Gear ɡir/ noun 1.
one of a set of toothed wheels that work together to alter the relation between the speed of a driving mechanism (such as the engine of a vehicle or the crank of a bicycle) and the speed of the driven parts (the wheels).
I truly enjoy speaking to veterans who are passionate about their business and especially when their business provides something worthy to the military or law enforcement community. Enter Steve D’Amico of Broken Gear Wear clothing line. I was introduced to Steve after I wrote an article about another company for Spotter Up. I called Steve immediately and found he was chill and easy to talk to yet he was laser focused on building his brand, Broken Gear.
Right off the bat I asked Steve to tell me about his company. In a nutshell Broken Gear Wear is an athletic clothing line and it’s geared towards disabled veterans athletes, disabled athletes and their supporters. The company’s motto is “I am Broken, not Beaten” and features T-shirts with sayings such as “I am Broken and I play,” or “… and I ride,” or “… and I run,” plus hats and stickers with the Broken Gear logo. The company also provides custom apparel to Veteran owned businesses and to Veteran based not for profit organizations.
Anyone who has ever served in the military likely knows a fellow service member who was severely injured to the point where the service member was forced to retire. Being injured is not a good place to be in and, for those who need to navigate the maze that is the Veteran’s Administration, it can alter your head-space.
What if the injury happened to you? Well, that’s what happened to Steve, founder of Broken Gear, as he was faced with a career altering disability. Some broken gears can simply be replaced, but a human being’s way of life cannot. What was Steve to do now?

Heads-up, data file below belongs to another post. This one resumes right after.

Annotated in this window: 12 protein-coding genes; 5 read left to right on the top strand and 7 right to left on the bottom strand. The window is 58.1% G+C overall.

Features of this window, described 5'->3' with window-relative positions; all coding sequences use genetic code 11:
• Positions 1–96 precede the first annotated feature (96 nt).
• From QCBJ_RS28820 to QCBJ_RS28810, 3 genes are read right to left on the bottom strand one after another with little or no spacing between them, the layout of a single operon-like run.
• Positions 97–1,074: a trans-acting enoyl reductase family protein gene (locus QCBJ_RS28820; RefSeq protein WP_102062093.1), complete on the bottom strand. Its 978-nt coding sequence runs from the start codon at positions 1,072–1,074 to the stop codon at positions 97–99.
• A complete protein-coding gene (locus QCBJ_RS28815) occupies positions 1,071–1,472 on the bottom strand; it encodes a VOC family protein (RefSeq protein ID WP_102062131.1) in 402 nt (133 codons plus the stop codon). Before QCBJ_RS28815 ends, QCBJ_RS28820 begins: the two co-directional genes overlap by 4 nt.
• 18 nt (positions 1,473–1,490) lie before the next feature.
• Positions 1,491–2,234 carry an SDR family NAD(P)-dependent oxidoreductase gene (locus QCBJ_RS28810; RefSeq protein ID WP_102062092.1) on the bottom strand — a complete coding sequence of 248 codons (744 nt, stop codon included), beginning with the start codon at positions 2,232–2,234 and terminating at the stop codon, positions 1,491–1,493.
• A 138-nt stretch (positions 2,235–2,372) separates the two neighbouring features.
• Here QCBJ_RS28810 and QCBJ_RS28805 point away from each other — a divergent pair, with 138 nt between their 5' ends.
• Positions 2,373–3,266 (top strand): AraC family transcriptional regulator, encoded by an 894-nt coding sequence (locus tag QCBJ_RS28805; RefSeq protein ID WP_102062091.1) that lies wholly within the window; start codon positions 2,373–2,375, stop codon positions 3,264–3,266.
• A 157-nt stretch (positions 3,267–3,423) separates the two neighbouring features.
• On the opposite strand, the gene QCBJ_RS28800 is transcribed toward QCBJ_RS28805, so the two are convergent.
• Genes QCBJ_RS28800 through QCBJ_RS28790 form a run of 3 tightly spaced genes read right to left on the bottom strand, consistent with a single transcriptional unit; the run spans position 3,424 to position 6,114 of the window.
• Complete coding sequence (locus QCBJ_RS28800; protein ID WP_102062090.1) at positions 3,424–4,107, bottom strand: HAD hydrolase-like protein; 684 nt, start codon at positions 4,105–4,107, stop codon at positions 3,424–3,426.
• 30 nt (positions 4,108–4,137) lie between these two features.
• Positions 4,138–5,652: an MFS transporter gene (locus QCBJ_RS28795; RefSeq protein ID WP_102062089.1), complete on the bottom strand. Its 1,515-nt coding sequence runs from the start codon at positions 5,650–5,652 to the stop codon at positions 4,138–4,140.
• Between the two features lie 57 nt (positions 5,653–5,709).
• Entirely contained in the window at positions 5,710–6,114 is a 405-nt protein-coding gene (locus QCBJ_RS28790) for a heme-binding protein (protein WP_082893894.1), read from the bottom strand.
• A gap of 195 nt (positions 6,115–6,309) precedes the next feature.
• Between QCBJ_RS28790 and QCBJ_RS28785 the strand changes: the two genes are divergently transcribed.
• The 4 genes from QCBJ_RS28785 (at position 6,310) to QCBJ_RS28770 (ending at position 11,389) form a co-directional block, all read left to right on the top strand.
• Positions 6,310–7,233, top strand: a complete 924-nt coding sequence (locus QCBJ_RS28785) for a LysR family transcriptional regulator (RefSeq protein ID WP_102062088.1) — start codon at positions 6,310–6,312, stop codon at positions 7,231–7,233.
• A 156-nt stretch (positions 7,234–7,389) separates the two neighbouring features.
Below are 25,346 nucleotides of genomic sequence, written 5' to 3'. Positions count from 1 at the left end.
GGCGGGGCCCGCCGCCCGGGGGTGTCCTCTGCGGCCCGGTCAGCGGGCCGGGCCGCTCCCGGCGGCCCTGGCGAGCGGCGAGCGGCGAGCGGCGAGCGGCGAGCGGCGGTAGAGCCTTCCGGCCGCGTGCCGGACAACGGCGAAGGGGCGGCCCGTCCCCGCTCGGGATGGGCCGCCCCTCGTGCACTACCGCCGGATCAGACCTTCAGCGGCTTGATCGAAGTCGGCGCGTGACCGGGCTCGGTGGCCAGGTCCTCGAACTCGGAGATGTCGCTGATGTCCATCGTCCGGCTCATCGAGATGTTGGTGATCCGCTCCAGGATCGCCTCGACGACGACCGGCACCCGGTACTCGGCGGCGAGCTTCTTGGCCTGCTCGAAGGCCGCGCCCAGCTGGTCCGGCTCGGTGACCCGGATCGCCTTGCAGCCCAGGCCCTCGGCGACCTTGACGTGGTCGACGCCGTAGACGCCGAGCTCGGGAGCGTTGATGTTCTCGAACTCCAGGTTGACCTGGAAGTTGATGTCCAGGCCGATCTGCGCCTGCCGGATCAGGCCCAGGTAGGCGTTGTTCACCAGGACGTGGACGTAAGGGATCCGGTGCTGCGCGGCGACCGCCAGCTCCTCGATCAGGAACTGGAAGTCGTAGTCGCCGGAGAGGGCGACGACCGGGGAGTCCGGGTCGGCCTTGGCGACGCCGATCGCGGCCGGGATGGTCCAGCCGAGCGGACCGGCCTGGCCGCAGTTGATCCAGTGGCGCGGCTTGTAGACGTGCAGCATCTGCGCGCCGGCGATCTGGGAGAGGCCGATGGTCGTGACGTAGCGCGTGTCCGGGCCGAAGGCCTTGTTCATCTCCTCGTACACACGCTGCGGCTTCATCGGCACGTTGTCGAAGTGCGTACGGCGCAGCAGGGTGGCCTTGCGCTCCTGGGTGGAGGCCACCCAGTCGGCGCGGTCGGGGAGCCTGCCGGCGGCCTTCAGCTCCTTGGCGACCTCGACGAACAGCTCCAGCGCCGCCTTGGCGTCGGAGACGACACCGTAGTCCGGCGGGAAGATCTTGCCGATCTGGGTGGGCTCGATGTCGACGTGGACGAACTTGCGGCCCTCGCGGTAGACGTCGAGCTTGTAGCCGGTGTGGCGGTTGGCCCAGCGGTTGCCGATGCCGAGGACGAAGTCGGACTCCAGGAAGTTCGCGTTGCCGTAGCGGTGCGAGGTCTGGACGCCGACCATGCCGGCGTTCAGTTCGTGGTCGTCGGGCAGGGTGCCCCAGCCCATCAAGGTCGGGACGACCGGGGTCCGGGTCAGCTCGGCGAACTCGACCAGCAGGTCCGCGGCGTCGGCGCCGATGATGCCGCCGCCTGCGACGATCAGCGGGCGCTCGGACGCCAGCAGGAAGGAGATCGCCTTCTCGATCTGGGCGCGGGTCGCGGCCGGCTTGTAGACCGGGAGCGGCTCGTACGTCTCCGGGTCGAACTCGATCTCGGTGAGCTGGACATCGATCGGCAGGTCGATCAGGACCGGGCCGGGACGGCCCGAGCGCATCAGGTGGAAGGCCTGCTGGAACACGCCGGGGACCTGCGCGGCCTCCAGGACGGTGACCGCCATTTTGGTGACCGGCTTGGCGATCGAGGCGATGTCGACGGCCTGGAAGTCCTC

It’s interesting to note that many veterans go into a career, believing they will retire with the branch they started out with, yet instead are forced to retire because of an injury. They have to find meaning somewhere else. The job that was meant to be theirs for a duration of 20 or 30 years is cut short. Steve ended up having an injury that forced him to retire from an Active Duty position within the Rhode Island Air National Guard, after 18 years. His job was with the National Guard Counterdrug Program, and duties included working with anti drug coalitions, police departments, as well as educating local youths on the dangers of drugs and alcohol.
Steve’s injury occurred in March of 2010 when he slipped on black ice and suffered a spiral fracture that spun up his left fibula. This required surgery, a steel plate and a number of screws to hold it all together “The pain never really went away,” he said, “apparently because my ankle can’t properly rotate.” He was eventually diagnosed with a frayed peroneal tendon, which has a very low success rate in regards to surgical corrections. Often times, surgery can make the pain and condition worse.